|Year : 1990 | Volume
| Issue : 2 | Page : 150-151
Nail patela elbow syndrome
VK Jain, VB Dixit, Rama Jain
V K Jain
Source of Support: None, Conflict of Interest: None
A 15 year old male having nail-patella elbow syndrome presented with deficient nail with pterygium formation rudimentry patellae, iliac horn, increased carrying angle of elbow joints and thickened ribs. Family history was suggestive of autosomal dominant inheritance.
Keywords: Nail-patella-elbow syndrome, Pterygium
|How to cite this article:|
Jain V K, Dixit V B, Jain R. Nail patela elbow syndrome. Indian J Dermatol Venereol Leprol 1990;56:150-1
Nail-patella-elbow syndrome (NPES) is an autosomal dominant disorder manifesting as a triad of abnormal nails, elbows and knees. Various nail changes include discoloration of nail plate, ridging, triangular or poorly formed lunulae, koilonychia and absent or dystrophic nails particularly of ulnar half.,,, Increased carrying angle, subluxation or dislocation of radial head and limitation of movements are the important elbow joint abnormalities. Deformities of the knees are usually characterised by hypoplastic or rudimentary patellae which are displaced upwards and laterally., Other abnormalities which have been observed in this syndrome include iliac horns, thickened scapulae, hyperextensible joints, cataracts, heterochromia of iris, albuminuria and renal dysplasia.,, Rare features reported include club foot, spinabifida and Plummer-Vin son syndrome.
We report a case of NPES with some interesting associations like pterygium of nails and thickened ribs which have not been reported previously in the literature.
| Case Report|| |
A 15-year-old male had dystrophy of hand and toe nails since birth. The thumb nails were completely lost and the severity of destruction was less from thumb to little finger. The thumb and ring finger nails showed pterygium [Figure - 1]. The toe nails were less severely deficient. The lunulae were not visible. Iliac horn was palpable on right side only. Both patellae were rudimentary and laterally displaced. Knee joints were unstable. Elbow joints showed increased carrying angle with limitation of movements. Family history suggested autosomal dominant inheritance. In addition, the patient had generalised roseolar rash, healed scar on coronal sulcus and generalised discrete non-tender lymphadenitis.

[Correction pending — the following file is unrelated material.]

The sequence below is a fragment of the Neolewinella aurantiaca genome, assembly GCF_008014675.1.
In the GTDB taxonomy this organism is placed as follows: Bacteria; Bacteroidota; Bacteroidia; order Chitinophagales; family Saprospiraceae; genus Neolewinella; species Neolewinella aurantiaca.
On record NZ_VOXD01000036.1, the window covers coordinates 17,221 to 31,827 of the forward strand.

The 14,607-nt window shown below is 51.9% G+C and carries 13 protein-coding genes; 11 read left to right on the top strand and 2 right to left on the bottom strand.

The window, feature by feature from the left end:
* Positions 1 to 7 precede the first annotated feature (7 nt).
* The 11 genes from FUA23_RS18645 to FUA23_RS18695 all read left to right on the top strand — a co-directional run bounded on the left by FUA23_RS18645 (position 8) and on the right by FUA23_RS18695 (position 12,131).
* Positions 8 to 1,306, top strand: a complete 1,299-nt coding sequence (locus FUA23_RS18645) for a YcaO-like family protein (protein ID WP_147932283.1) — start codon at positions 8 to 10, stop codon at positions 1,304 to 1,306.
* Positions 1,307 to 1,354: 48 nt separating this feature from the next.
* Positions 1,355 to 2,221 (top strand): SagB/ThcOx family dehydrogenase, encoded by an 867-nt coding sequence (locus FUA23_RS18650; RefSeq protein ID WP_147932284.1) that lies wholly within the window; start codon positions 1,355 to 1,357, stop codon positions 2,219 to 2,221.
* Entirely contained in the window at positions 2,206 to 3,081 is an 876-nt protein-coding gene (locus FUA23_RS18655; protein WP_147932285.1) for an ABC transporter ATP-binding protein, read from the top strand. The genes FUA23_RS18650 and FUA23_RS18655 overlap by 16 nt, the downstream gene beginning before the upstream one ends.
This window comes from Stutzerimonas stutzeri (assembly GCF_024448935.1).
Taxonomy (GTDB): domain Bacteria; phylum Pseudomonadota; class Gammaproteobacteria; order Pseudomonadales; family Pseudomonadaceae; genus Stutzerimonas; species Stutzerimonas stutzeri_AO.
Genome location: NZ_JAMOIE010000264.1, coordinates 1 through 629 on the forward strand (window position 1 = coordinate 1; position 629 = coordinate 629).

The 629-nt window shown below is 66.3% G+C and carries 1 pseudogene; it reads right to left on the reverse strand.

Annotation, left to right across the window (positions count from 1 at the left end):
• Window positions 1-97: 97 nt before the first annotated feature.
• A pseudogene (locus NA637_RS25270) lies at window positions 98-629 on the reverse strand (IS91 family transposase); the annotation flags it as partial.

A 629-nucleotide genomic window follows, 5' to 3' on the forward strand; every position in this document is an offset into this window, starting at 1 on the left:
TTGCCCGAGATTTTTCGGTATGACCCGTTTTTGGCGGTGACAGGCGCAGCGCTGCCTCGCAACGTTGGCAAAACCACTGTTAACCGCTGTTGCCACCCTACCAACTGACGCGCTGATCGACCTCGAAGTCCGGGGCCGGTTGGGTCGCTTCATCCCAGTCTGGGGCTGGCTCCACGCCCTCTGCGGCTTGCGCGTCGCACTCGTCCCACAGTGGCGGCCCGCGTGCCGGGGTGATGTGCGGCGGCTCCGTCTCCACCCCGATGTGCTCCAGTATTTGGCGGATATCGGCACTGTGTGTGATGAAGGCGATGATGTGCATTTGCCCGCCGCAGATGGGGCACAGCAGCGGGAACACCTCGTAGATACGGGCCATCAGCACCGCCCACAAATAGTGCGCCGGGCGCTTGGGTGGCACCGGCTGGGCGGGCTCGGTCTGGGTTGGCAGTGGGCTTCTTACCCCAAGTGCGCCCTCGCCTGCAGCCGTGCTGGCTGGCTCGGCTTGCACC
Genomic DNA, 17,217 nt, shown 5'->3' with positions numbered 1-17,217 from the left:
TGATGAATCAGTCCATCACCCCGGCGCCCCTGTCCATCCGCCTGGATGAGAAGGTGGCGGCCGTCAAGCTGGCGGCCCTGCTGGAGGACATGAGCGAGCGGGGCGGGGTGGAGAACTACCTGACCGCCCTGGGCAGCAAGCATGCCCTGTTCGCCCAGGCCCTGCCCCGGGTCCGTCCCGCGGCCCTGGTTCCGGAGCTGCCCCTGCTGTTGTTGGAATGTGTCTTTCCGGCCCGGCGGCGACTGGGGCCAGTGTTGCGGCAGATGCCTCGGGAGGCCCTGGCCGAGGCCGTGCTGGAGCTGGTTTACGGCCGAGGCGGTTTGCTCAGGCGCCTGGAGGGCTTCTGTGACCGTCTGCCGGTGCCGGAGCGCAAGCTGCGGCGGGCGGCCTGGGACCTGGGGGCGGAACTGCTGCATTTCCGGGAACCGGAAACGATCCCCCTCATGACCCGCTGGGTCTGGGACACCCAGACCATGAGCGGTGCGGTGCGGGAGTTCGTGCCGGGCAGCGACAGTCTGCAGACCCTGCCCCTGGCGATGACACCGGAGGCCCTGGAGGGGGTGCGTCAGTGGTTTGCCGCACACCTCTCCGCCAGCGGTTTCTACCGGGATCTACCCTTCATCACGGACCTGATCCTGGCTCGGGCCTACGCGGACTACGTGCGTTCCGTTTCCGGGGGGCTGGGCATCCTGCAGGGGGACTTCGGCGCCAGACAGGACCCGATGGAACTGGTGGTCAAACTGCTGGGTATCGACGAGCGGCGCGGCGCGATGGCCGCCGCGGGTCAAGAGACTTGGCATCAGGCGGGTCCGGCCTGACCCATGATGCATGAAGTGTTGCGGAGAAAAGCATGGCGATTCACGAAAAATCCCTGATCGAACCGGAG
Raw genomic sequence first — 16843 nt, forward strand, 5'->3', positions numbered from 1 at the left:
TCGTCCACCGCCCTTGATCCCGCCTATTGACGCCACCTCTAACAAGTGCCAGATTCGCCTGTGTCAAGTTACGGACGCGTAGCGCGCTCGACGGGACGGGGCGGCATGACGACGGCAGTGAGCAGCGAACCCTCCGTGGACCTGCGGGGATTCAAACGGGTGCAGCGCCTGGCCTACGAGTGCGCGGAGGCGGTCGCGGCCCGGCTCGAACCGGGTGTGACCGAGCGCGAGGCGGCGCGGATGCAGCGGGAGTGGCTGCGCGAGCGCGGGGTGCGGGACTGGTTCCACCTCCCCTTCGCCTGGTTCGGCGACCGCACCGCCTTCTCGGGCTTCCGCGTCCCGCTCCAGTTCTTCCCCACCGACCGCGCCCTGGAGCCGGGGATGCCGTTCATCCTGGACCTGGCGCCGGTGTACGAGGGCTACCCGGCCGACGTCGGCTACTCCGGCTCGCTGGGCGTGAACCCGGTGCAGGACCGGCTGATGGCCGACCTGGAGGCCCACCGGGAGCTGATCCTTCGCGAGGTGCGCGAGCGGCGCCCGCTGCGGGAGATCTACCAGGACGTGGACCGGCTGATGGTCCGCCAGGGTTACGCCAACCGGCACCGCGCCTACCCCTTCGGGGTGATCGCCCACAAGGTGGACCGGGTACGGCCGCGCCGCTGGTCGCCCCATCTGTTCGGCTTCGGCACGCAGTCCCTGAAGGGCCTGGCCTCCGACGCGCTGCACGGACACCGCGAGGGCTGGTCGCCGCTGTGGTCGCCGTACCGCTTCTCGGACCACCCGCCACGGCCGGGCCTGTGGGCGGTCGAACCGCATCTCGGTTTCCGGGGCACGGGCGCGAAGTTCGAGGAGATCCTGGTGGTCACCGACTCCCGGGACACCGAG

X-ray of pelvis showed iliac horn on right side [Figure - 2], and that of knee joints showed small laterally displaced patellae. No bony abnormality was seen in X-ray of elbow joints. X-ray of ribs revealed thickening [Figure - 3]. Blood group of patient was B (Rh±ve). Blood VDRL was positive in 1 : 128 dilution. Urinalysis and fundus examination revealed no abnormality.
| Comments|| |
NPES was probably first described by Little in 1897. However Turner in 1933 noted that in addition to a triad of congenital anomalies of the nails, elbows and knees, some subjects showed flaring of the iliac crests and prominence of anterior superior iliac spines. Fong termed these prominences as `Iliac horns'. After a few years iliac horns were observed in association with knee, elbow and nail changes by other authors.,, Various other skeletal changes have also been described in association with this syndrome.,, Combination of these ectodermal and mesodermal anomalies have been given a number of synonyms, including osteo-onychodysplasia, arthrodysplasia, nailpatella syndrome, onycho-chondroplasia and Turner's syndrome.,, It is inherited as an autosomal dominant trait with linkage between the loci controlling the gene and that of ABO blood group.
Our case had deficient nails with pterygium formation, rudimentary patellae, iliac horn, increased carrying angle of elbow joints and thickened ribs. We have no specific suggestions to the cause of pterygium of nails and thickened ribs, other than that they are associated with the various ectodermal and mesodermal defects seen in this syndrome.
| References|| |
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[Figure - 1], [Figure - 2], [Figure - 3]